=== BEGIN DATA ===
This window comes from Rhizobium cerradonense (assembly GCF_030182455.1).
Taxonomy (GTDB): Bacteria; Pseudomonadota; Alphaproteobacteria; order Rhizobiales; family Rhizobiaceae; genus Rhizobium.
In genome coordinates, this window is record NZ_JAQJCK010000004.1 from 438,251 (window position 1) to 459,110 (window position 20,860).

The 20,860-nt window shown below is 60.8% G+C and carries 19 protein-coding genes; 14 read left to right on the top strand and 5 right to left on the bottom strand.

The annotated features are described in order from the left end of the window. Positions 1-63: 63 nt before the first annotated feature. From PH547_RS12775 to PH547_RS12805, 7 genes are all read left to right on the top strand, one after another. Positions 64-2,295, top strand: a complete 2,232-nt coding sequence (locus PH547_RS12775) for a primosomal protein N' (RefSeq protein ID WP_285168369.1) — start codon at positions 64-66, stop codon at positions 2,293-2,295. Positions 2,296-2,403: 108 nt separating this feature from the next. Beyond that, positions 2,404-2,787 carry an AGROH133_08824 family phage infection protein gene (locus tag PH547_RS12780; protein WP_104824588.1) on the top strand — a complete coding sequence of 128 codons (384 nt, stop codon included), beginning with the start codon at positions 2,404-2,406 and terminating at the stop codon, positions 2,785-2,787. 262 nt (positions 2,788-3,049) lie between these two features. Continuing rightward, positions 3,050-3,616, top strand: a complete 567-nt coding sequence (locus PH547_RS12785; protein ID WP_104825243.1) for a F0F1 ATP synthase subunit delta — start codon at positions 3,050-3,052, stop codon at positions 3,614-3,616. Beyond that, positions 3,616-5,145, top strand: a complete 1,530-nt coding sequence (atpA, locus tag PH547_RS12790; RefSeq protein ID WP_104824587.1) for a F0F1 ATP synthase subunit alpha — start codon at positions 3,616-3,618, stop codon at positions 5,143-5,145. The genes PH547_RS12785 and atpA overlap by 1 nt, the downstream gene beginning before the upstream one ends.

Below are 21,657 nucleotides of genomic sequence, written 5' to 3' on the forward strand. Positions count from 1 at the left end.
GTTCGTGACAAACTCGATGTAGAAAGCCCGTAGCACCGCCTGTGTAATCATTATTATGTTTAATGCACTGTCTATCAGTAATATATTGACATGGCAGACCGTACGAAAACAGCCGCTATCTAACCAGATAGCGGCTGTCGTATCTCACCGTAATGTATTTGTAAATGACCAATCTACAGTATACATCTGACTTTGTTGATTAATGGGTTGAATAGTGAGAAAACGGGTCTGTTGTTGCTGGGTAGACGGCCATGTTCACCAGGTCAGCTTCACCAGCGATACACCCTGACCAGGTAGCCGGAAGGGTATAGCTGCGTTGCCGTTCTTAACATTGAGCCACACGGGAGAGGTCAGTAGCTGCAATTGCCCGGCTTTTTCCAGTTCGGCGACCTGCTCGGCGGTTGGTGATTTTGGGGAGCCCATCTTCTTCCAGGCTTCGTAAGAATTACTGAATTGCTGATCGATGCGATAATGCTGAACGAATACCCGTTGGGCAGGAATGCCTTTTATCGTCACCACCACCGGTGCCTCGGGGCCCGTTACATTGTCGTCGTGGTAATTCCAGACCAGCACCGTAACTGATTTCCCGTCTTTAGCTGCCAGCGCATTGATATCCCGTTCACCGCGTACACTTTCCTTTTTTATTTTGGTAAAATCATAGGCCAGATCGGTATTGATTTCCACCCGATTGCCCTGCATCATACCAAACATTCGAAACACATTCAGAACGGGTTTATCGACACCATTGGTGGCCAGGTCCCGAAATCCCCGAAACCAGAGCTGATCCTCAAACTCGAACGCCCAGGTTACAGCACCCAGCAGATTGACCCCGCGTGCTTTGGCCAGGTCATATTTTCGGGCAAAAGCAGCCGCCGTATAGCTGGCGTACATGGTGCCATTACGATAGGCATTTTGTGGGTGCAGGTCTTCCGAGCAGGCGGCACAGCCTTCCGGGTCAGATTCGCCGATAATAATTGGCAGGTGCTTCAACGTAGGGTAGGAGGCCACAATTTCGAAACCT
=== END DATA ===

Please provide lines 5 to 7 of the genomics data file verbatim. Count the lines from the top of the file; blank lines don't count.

The annotated features are described in order from the left end of the window. Positions 1-63: 63 nt before the first annotated feature. From PH547_RS12775 to PH547_RS12805, 7 genes are all read left to right on the top strand, one after another. Positions 64-2,295, top strand: a complete 2,232-nt coding sequence (locus PH547_RS12775) for a primosomal protein N' (RefSeq protein ID WP_285168369.1) — start codon at positions 64-66, stop codon at positions 2,293-2,295. Positions 2,296-2,403: 108 nt separating this feature from the next. Beyond that, positions 2,404-2,787 carry an AGROH133_08824 family phage infection protein gene (locus tag PH547_RS12780; protein WP_104824588.1) on the top strand — a complete coding sequence of 128 codons (384 nt, stop codon included), beginning with the start codon at positions 2,404-2,406 and terminating at the stop codon, positions 2,785-2,787. 262 nt (positions 2,788-3,049) lie between these two features. Continuing rightward, positions 3,050-3,616, top strand: a complete 567-nt coding sequence (locus PH547_RS12785; protein ID WP_104825243.1) for a F0F1 ATP synthase subunit delta — start codon at positions 3,050-3,052, stop codon at positions 3,614-3,616. Beyond that, positions 3,616-5,145, top strand: a complete 1,530-nt coding sequence (atpA, locus tag PH547_RS12790; RefSeq protein ID WP_104824587.1) for a F0F1 ATP synthase subunit alpha — start codon at positions 3,616-3,618, stop codon at positions 5,143-5,145. The genes PH547_RS12785 and atpA overlap by 1 nt, the downstream gene beginning before the upstream one ends.

Below are 21,657 nucleotides of genomic sequence, written 5' to 3' on the forward strand. Positions count from 1 at the left end.
GTTCGTGACAAACTCGATGTAGAAAGCCCGTAGCACCGCCTGTGTAATCATTATTATGTTTAATGCACTGTCTATCAGTAATATATTGACATGGCAGACCGTACGAAAACAGCCGCTATCTAACCAGATAGCGGCTGTCGTATCTCACCGTAATGTATTTGTAAATGACCAATCTACAGTATACATCTGACTTTGTTGATTAATGGGTTGAATAGTGAGAAAACGGGTCTGTTGTTGCTGGGTAGACGGCCATGTTCACCAGGTCAGCTTCACCAGCGATACACCCTGACCAGGTAGCCGGAAGGGTATAGCTGCGTTGCCGTTCTTAACATTGAGCCACACGGGAGAGGTCAGTAGCTGCAATTGCCCGGCTTTTTCCAGTTCGGCGACCTGCTCGGCGGTTGGTGATTTTGGGGAGCCCATCTTCTTCCAGGCTTCGTAAGAATTACTGAATTGCTGATCGATGCGATAATGCTGAACGAATACCCGTTGGGCAGGAATGCCTTTTATCGTCACCACCACCGGTGCCTCGGGGCCCGTTACATTGTCGTCGTGGTAATTCCAGACCAGCACCGTAACTGATTTCCCGTCTTTAGCTGCCAGCGCATTGATATCCCGTTCACCGCGTACACTTTCCTTTTTTATTTTGGTAAAATCATAGGCCAGATCGGTATTGATTTCCACCCGATTGCCCTGCATCATACCAAACATTCGAAACACATTCAGAACGGGTTTATCGACACCATTGGTGGCCAGGTCCCGAAATCCCCGAAACCAGAGCTGATCCTCAAACTCGAACGCCCAGGTTACAGCACCCAGCAGATTGACCCCGCGTGCTTTGGCCAGGTCATATTTTCGGGCAAAAGCAGCCGCCGTATAGCTGGCGTACATGGTGCCATTACGATAGGCATTTTGTGGGTGCAGGTCTTCCGAGCAGGCGGCACAGCCTTCCGGGTCAGATTCGCCGATAATAATTGGCAGGTGCTTCAACGTAGGGTAGGAGGCCACAATTTCGAAACCT